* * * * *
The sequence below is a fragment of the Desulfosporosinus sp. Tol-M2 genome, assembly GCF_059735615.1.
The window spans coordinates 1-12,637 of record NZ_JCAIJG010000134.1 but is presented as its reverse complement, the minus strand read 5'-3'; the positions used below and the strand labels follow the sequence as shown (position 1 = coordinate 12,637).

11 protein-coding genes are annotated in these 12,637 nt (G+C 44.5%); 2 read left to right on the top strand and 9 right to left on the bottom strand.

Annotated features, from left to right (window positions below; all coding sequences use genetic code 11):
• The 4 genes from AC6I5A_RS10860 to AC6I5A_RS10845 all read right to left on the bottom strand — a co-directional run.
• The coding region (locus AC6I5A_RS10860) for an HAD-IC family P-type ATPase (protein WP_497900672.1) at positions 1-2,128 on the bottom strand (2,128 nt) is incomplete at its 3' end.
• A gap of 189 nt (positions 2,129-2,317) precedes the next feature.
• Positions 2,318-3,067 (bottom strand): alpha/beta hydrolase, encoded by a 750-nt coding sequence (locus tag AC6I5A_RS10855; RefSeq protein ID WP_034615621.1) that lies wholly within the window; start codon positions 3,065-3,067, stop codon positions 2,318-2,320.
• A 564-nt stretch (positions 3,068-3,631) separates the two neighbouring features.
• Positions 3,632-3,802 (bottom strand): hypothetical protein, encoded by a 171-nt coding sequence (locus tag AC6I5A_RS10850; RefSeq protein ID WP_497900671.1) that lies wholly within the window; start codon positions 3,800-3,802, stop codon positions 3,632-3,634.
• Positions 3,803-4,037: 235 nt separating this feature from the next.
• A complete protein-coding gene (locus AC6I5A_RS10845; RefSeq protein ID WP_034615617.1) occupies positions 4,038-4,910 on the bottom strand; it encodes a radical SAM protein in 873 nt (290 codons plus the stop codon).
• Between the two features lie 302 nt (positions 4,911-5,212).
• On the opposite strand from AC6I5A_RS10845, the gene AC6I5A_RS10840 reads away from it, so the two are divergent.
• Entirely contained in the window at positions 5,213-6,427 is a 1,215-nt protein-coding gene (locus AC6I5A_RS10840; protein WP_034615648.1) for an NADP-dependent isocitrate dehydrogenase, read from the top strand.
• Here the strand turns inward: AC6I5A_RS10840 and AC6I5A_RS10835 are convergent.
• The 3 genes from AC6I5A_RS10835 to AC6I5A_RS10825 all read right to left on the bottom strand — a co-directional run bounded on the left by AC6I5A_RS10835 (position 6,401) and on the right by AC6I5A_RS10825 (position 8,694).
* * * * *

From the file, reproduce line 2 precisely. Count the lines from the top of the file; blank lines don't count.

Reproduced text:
The window spans coordinates 1-12,637 of record NZ_JCAIJG010000134.1 but is presented as its reverse complement, the minus strand read 5'-3'; the positions used below and the strand labels follow the sequence as shown (position 1 = coordinate 12,637).